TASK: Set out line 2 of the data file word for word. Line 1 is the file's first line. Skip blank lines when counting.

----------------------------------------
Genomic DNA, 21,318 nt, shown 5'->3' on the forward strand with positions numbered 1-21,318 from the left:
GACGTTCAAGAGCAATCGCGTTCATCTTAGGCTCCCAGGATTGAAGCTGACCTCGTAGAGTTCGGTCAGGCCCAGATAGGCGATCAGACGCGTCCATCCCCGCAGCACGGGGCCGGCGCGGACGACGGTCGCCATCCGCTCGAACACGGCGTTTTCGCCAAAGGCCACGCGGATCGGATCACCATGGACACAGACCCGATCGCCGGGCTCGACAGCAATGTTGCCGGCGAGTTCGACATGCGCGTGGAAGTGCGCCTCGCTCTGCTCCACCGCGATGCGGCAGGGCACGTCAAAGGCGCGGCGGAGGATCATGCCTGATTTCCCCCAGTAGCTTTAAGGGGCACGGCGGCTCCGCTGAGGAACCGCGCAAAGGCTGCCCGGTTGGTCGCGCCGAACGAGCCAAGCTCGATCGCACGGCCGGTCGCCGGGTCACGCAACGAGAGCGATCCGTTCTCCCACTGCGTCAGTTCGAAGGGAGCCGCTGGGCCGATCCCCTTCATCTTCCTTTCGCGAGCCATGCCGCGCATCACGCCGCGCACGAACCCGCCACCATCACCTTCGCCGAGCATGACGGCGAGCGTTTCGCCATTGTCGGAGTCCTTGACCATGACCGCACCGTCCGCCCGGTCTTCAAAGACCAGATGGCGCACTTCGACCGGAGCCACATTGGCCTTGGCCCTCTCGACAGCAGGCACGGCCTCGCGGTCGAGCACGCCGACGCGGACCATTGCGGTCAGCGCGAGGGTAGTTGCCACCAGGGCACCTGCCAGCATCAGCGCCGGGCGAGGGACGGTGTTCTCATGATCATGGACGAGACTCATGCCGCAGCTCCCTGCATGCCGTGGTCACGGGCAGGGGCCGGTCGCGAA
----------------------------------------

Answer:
GACGTTCAAGAGCAATCGCGTTCATCTTAGGCTCCCAGGATTGAAGCTGACCTCGTAGAGTTCGGTCAGGCCCAGATAGGCGATCAGACGCGTCCATCCCCGCAGCACGGGGCCGGCGCGGACGACGGTCGCCATCCGCTCGAACACGGCGTTTTCGCCAAAGGCCACGCGGATCGGATCACCATGGACACAGACCCGATCGCCGGGCTCGACAGCAATGTTGCCGGCGAGTTCGACATGCGCGTGGAAGTGCGCCTCGCTCTGCTCCACCGCGATGCGGCAGGGCACGTCAAAGGCGCGGCGGAGGATCATGCCTGATTTCCCCCAGTAGCTTTAAGGGGCACGGCGGCTCCGCTGAGGAACCGCGCAAAGGCTGCCCGGTTGGTCGCGCCGAACGAGCCAAGCTCGATCGCACGGCCGGTCGCCGGGTCACGCAACGAGAGCGATCCGTTCTCCCACTGCGTCAGTTCGAAGGGAGCCGCTGGGCCGATCCCCTTCATCTTCCTTTCGCGAGCCATGCCGCGCATCACGCCGCGCACGAACCCGCCACCATCACCTTCGCCGAGCATGACGGCGAGCGTTTCGCCATTGTCGGAGTCCTTGACCATGACCGCACCGTCCGCCCGGTCTTCAAAGACCAGATGGCGCACTTCGACCGGAGCCACATTGGCCTTGGCCCTCTCGACAGCAGGCACGGCCTCGCGGTCGAGCACGCCGACGCGGACCATTGCGGTCAGCGCGAGGGTAGTTGCCACCAGGGCACCTGCCAGCATCAGCGCCGGGCGAGGGACGGTGTTCTCATGATCATGGACGAGACTCATGCCGCAGCTCCCTGCATGCCGTGGTCACGGGCAGGGGCCGGTCGCGAA